I want you to remember that everyone makes mistakes, it's how we learn, but if we want to dismantle a system that dehumanizes people based on their race, religion, and identity, then we must risk discomfort. We must risk fear and safety. We must ask questions that we fear sound ignorant, in order to challenge our belief systems. We must talk less and listen more. We must hold space for people of color. We must resist. Tayloredpoet, from St. Louis, wrote it best, white people must "provide a barrier, a protective line for people of color to sing, chant, and march without fear of imprisonment, beatings and backlash. Allow our voices to cry out without taking over. Allow us to reclaim our time."

Below you will find sections for various resources on taking radical action against racism:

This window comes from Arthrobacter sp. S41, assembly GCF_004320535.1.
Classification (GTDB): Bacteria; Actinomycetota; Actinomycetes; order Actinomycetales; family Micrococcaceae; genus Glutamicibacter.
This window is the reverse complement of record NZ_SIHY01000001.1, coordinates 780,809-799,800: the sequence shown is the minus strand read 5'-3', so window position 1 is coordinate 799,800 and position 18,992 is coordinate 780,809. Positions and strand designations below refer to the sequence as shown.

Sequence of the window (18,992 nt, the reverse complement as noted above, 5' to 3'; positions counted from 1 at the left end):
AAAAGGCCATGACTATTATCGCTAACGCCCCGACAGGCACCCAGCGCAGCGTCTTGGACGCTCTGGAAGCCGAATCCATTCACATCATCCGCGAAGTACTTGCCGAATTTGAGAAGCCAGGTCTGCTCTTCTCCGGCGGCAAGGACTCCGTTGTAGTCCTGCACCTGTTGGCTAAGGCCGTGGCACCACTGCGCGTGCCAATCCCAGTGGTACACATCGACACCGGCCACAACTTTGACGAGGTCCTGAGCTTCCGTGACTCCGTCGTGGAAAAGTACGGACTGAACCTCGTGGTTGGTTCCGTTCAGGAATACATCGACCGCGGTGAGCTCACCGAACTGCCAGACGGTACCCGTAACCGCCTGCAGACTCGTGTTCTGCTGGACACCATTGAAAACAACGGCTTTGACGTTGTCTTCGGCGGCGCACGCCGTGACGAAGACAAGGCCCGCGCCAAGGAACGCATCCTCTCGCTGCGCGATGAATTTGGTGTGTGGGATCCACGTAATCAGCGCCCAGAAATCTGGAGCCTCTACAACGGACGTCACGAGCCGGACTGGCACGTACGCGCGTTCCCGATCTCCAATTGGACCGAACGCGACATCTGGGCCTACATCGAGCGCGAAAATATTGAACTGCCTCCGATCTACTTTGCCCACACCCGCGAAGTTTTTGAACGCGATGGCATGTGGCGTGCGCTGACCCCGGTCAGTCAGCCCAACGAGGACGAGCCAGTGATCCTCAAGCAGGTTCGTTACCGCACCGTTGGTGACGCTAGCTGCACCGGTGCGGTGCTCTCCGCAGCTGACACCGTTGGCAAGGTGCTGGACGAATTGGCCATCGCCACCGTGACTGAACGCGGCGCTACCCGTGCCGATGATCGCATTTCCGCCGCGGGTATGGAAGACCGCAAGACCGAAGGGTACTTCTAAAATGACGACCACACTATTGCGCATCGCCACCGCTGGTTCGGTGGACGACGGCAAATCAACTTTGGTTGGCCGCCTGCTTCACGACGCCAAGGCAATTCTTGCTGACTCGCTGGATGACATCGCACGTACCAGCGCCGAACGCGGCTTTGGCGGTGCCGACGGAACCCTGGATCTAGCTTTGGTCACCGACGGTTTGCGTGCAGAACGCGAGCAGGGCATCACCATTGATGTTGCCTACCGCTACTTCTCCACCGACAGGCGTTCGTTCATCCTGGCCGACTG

racism scale.jpg

Taking Action:

Call your representatives and hold them accountable! Visit Common Cause to find your elected officials: Click here

Witnessing Whiteness Program & Workshop Series | Click Here

Witnessing Whiteness: Discussion Group Guide | Click Here

Become a Legal Observer | Click Here

Legal Observer Training Manuel | Click Here 

Stand Against Racism Events (national search engine) | Click Here


Becoming An Anti-Racist Ally:

Examining Whiteness: An Anti-Racist Curriculum | Click Here

11 Things White People Can Do to Be Real Anti-Racist Allies | Click Here

White Privilege: Unpacking the Invisible Knapsack by Peggy McIntosh | Click Here

Black Lives Matter Syllabus | Click Here


Holding Yourself + Others Accountable:

+ Attend protests / demonstations

+ Volunteer in your community 

+ Search local activist Facebook groups in your community

+ Organize street level resiliency trainings

+ Don't be afraid to ask questions that make you feel ignorant, it's better to know where you're experiencing cognitive dissonance than perpetuating unconscious bias and oppression

+ Avoid intellectualizing racism